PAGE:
A human skull found in Toksook Bay in Southwest Alaska in September has been identified as prehistoric remains, Alaska State Troopers reported this week.
The skull was discovered by a man riding his ATV near the village of Umkumiut, on a part of the beach only accessible during low tide, Alaska State Troopers spokeswoman Beth Ipsen said. It was taken to the Bethel police station, where officers called on Steven Street, director of cultural and environmental scientists at the Association of Village Council Presidents (AVCP), to identify the remains.
Street, who was originally hired as an archaeologist by AVCP, said that finding human remains and other artifacts from prehistoric times "happens pretty frequently" in the region, due to the eroding shoreline and the nature of old burial sites.
Shore erosion reveals sites
"Historic cemetery sites in this region were above ground initially," he explained. Square wooden structures were built above ground in which a person's body and other items were placed. In as little as 100 years, the boxes would sink into the tundra vegetation and begin to decay. Elders knew to avoid these sites, Street said. But as the shore washes away, many of the sites resting below the tundra are being re-exposed and washing up on shore, as did this skull.
Street explained that the first clue in determining how long ago the skull was buried was the condition of the teeth. People practicing the subsistence lifestyle of long ago wore their teeth down much faster than folks do today. You just don't see "that kind of wear in modern-day adults," he said.
He also cited the texture of the skull and its worn surface as giveaways that it "came out of buried contact."
Prehistoric sites are scattered throughout the region, and nobody knows just how many there are. Some prehistoric sites are 3,000 years old and one has been documented at more than 9,000 years old. But prehistoric sites also date as recently as the early 19th century. The definition of a prehistoric site is one before written history, and for Alaska archaeology, that generally means before European contact. The first documented contact of Alaska Natives with Europeans was with Russian explorers in 1741.
Street said minimal prehistoric archaeology has been conducted in the region, due mostly to the high cost of researching in remote sites. It's "very, very expensive to do anything" in rural locations, making the effort a "huge challenge." However, oral history passed down from elders is very helpful.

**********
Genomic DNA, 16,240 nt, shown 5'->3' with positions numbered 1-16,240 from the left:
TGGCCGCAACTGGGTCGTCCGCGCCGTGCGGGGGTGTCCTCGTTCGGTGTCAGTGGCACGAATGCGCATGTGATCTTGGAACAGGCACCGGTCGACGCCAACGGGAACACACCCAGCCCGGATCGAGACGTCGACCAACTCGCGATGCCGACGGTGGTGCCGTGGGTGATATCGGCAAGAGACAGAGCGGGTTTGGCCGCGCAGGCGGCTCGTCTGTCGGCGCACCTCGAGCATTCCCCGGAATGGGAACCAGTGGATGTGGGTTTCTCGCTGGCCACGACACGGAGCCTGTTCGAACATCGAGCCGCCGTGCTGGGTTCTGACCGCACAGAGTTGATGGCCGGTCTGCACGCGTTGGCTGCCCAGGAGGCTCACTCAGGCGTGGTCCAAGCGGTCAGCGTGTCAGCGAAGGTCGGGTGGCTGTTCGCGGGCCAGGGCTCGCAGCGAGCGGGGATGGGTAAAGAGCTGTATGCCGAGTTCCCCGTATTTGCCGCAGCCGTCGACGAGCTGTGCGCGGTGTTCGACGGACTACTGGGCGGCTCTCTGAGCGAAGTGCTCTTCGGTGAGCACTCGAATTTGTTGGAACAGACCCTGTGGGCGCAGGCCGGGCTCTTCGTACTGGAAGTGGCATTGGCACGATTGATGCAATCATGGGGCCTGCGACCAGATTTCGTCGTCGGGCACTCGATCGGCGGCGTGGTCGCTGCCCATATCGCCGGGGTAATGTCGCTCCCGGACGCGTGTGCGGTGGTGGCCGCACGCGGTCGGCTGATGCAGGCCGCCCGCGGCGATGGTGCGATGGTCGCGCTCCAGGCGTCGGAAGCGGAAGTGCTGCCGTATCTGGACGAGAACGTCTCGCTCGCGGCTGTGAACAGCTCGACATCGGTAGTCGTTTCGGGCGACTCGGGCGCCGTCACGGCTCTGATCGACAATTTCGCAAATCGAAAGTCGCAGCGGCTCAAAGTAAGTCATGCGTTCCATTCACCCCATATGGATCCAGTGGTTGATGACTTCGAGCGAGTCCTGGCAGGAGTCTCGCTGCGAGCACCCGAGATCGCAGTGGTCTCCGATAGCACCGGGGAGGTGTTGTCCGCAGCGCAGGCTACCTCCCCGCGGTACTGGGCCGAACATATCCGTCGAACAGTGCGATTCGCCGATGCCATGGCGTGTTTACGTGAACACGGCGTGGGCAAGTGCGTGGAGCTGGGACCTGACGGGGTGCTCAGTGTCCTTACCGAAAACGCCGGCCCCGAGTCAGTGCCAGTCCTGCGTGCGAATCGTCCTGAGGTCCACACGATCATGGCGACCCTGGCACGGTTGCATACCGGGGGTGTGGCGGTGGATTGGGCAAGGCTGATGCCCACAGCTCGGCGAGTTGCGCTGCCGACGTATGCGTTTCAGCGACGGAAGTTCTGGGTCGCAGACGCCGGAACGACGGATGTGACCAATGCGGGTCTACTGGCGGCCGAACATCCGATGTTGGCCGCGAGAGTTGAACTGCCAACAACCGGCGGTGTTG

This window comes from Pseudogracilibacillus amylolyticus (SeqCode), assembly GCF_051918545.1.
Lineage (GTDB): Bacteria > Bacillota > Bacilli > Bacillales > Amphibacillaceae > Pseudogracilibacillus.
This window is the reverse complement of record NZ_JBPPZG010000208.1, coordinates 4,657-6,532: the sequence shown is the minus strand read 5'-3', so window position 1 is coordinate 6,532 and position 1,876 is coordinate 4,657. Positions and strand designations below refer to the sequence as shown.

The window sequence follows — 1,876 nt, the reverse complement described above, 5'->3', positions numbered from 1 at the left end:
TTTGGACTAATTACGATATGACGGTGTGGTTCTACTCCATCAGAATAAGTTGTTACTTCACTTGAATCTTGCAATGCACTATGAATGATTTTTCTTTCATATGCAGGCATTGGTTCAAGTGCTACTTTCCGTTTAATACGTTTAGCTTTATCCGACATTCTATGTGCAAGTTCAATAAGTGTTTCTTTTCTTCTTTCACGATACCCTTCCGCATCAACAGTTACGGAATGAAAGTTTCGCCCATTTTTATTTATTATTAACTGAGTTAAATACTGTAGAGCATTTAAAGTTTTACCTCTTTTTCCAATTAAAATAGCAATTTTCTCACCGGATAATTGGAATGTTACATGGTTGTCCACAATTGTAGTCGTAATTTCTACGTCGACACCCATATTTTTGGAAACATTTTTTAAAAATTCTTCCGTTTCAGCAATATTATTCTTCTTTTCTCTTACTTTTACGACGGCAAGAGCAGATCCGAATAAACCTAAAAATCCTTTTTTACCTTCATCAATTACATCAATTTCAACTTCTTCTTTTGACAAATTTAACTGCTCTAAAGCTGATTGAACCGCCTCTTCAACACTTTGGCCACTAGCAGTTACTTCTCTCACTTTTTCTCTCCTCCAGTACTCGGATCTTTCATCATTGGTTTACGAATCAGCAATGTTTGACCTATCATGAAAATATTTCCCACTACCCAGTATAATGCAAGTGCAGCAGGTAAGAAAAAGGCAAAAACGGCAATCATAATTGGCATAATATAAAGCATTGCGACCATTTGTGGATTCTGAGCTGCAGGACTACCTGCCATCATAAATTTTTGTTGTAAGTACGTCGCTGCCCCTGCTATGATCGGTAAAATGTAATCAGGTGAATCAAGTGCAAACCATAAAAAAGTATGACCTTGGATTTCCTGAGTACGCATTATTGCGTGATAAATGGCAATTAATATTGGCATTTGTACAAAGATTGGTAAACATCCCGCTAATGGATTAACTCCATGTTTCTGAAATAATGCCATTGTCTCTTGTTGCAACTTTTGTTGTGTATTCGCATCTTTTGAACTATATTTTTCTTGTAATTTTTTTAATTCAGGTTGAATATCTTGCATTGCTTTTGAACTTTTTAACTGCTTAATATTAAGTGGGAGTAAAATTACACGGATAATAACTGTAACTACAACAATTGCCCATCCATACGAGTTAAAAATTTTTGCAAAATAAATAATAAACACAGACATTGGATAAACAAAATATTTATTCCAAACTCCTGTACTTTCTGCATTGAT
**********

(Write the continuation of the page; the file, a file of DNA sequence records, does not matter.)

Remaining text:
"We have a really good handle on historic places within the memory of living elders," he said. More than 3,000 place names have been identified through both oral history and archaeological finds, but "everybody assumes there are many more sites than that."
Quinhagak remains swallowed by sea?
But as climate change continues to erode shorelines across the U.S., these sites, and coastal Alaska villages, are being washed into the sea. "Some of these places will be gone before anybody even documents them," Street said.
In the village of Quinhagak, for example, British researchers are racing to collect archaeological finds before they are swallowed by the ocean. "This year, we were shocked by the amount of destruction. There were artifacts as big as tables thrown up on the bank by a single storm on a high tide," researcher Rick Knecht told the BBC in September.
How much can be done to remedy this is unclear. The village of Kivalina unsuccessfully filed a lawsuit against more than 20 defendants claiming that climate change is causing them to be "displaced by the rising sea," one example of the difficulty in assigning responsibility to the complex issue of global warming. Meanwhile, the problem is getting "more and more severe," Steven said.
As for the skull, it was returned to the Toksook Bay church priest for interment, according to troopers.
"People in the community are happy to resolve it in (that) way," Street said.
Contact Laurel Andrews at laurel(at)alaskadispatch.com